joined:Feb 27, 2001
posts:2547
votes: 0


Ooh ooh, maybe Apple can use this as a reason to get out from ATT contract. Or... not.
9:28 pm on June 10, 2010 (gmt 0)

Senior Member

WebmasterWorld Senior Member sgt_kickaxe is a WebmasterWorld Top Contributor of All Time 5+ Year Member

joined:Apr 14, 2010
posts:3169
votes: 0


AT&T needs to hire more ex-hackers. If you can't beat them, and they obviously can't, hire them!

edit: It doesn't get more basic in terms of code to not display more than one email address for any given request, 114k ? talk about a cluster...
12:05 am on June 11, 2010 (gmt 0)

Full Member

10+ Year Member

joined:Dec 26, 2000
posts:323
votes: 0


FBI is investigating this system hack: [computerworld.com...]
1:16 am on June 11, 2010 (gmt 0)

Administrator from US 

WebmasterWorld Administrator incredibill is a WebmasterWorld Top Contributor of All Time 10+ Year Member Top Contributors Of The Month

joined:Jan 25, 2005
posts:14624
votes: 88


Now that the Feds are involved [gawker.com] major CYA is happening:
a member of Goatse Security said "there was no illegal activity or unauthorized access" and that, from an ethical standpoint, the group was "as 'nice guy' as it gets." ... Further, the post said that the security hole was closed before the vulnerability was publicized; that the private user information gathered by the group was given only to Gawker and then destroyed;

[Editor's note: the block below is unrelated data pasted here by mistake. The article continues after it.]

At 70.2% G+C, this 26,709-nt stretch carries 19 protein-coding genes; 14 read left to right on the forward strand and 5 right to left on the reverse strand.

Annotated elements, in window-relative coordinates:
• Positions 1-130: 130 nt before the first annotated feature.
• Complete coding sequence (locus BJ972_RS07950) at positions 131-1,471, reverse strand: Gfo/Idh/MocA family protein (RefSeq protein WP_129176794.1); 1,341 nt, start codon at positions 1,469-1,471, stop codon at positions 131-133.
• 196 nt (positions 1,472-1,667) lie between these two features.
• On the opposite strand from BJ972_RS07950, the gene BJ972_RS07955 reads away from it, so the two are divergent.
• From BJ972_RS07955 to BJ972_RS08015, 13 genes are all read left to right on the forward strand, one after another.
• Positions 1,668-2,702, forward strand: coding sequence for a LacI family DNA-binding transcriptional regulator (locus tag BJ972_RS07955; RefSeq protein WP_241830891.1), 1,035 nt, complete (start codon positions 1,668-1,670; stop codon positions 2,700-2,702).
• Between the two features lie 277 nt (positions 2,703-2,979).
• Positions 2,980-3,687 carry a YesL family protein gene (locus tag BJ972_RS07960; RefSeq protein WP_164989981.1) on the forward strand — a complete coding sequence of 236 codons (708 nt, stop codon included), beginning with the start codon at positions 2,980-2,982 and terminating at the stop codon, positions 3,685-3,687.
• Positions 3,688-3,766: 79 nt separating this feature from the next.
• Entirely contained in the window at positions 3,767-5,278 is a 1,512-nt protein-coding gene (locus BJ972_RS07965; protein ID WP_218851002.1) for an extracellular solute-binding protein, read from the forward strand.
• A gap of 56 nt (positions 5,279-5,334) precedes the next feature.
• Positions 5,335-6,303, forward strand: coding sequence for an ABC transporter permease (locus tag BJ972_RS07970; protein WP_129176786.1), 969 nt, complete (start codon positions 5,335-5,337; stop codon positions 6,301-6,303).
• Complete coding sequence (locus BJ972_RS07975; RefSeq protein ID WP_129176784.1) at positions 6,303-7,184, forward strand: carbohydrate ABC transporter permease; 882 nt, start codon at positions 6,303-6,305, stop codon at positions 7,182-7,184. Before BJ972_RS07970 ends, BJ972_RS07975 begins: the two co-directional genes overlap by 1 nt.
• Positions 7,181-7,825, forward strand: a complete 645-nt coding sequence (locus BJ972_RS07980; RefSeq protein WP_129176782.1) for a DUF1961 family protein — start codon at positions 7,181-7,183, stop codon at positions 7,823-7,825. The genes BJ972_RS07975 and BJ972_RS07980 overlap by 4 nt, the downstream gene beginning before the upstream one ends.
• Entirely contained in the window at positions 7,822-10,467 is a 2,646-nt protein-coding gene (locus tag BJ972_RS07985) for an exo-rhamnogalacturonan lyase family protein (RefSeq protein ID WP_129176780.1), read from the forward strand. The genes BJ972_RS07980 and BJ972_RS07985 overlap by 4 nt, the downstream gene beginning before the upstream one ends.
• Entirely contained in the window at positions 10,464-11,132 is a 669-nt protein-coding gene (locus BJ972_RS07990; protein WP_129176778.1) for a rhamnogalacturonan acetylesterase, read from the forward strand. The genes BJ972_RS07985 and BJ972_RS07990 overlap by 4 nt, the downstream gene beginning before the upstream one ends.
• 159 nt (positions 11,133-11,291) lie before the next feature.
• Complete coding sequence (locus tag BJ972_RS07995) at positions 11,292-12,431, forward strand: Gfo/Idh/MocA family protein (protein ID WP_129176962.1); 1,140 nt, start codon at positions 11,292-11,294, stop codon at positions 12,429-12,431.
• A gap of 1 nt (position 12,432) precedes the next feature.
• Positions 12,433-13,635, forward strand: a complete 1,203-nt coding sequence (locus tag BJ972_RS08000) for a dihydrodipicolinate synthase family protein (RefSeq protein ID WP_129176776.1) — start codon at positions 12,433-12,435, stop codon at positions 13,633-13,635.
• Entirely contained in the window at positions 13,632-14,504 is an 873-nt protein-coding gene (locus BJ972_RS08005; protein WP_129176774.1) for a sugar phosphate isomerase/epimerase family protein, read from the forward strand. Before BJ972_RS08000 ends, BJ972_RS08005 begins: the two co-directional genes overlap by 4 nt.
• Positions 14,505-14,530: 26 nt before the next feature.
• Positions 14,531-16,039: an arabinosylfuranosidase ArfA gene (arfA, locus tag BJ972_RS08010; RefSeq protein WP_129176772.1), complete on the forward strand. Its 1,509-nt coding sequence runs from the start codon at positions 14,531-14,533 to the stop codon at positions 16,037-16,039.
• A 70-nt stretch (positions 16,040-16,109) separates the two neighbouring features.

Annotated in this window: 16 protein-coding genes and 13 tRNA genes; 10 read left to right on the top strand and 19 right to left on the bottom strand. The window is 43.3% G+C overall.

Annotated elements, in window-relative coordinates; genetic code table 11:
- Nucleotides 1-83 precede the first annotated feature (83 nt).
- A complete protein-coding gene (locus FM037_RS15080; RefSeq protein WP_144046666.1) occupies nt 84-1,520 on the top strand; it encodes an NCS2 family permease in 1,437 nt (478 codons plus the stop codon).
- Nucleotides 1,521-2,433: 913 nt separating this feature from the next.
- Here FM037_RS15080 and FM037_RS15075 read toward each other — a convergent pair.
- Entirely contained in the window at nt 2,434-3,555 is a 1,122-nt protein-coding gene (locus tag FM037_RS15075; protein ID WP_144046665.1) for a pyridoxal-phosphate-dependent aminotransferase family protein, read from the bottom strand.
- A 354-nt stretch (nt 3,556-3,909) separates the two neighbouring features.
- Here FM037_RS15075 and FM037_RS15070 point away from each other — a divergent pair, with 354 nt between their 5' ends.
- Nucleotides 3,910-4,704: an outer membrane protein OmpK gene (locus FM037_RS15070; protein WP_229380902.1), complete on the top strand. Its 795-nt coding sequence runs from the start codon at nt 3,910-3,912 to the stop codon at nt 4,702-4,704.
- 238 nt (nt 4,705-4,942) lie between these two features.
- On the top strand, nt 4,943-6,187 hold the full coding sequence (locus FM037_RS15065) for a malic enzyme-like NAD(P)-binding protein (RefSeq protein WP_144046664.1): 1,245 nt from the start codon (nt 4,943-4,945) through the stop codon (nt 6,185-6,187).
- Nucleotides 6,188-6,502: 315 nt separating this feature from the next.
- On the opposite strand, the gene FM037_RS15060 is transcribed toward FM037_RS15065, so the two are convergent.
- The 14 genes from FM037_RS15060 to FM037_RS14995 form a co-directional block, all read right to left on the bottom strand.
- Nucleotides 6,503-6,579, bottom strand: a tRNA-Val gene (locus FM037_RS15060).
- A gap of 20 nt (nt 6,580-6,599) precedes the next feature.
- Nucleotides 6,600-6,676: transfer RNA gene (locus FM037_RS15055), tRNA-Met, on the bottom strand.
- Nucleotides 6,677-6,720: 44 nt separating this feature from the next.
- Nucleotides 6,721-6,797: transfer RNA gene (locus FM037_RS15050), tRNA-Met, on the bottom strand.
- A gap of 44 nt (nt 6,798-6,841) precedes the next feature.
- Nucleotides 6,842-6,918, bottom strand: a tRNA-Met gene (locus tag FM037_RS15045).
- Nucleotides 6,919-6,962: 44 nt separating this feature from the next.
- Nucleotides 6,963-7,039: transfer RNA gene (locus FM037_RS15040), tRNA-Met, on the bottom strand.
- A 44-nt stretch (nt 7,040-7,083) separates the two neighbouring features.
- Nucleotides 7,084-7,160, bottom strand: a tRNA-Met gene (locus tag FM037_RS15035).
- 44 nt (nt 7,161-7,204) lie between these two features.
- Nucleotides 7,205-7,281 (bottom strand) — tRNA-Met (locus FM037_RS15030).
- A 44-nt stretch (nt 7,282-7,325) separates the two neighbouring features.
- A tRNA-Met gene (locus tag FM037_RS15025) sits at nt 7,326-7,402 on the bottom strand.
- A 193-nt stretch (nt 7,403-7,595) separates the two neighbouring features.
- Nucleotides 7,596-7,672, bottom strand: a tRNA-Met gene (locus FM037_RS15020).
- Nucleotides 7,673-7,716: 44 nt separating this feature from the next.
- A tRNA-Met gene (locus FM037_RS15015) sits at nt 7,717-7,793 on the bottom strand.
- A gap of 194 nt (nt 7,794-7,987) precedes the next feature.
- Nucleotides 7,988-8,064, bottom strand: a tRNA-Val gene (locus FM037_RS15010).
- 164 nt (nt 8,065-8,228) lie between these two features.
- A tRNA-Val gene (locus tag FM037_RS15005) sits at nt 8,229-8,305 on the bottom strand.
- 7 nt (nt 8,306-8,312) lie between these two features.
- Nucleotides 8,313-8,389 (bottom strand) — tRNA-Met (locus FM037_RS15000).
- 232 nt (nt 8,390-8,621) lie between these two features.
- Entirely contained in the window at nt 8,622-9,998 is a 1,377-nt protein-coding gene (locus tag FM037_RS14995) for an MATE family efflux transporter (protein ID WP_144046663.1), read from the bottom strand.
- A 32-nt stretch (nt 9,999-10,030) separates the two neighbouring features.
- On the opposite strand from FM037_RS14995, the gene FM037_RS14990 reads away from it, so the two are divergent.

I think they need a new definition for what defines "illegal activity" these days because they may be shocked when they read the current cyber laws.
7:33 pm on June 11, 2010 (gmt 0)

Senior Member

WebmasterWorld Senior Member 10+ Year Member

joined:Dec 15, 2003
posts:2606
votes: 0



I think they need a new definition for what defines "illegal activity" these days because they may be shocked when they read the current cyber laws.


Agreed, the problem lies with the circumvention rules.

What does circumventing mean, because there was the case where a man was on the governator's website and backed up a directory by deleting the last part of his URI giving him access to "private" files not meant for the public. Trouble was they were protected by a login screen or anything, they just weren't linked to.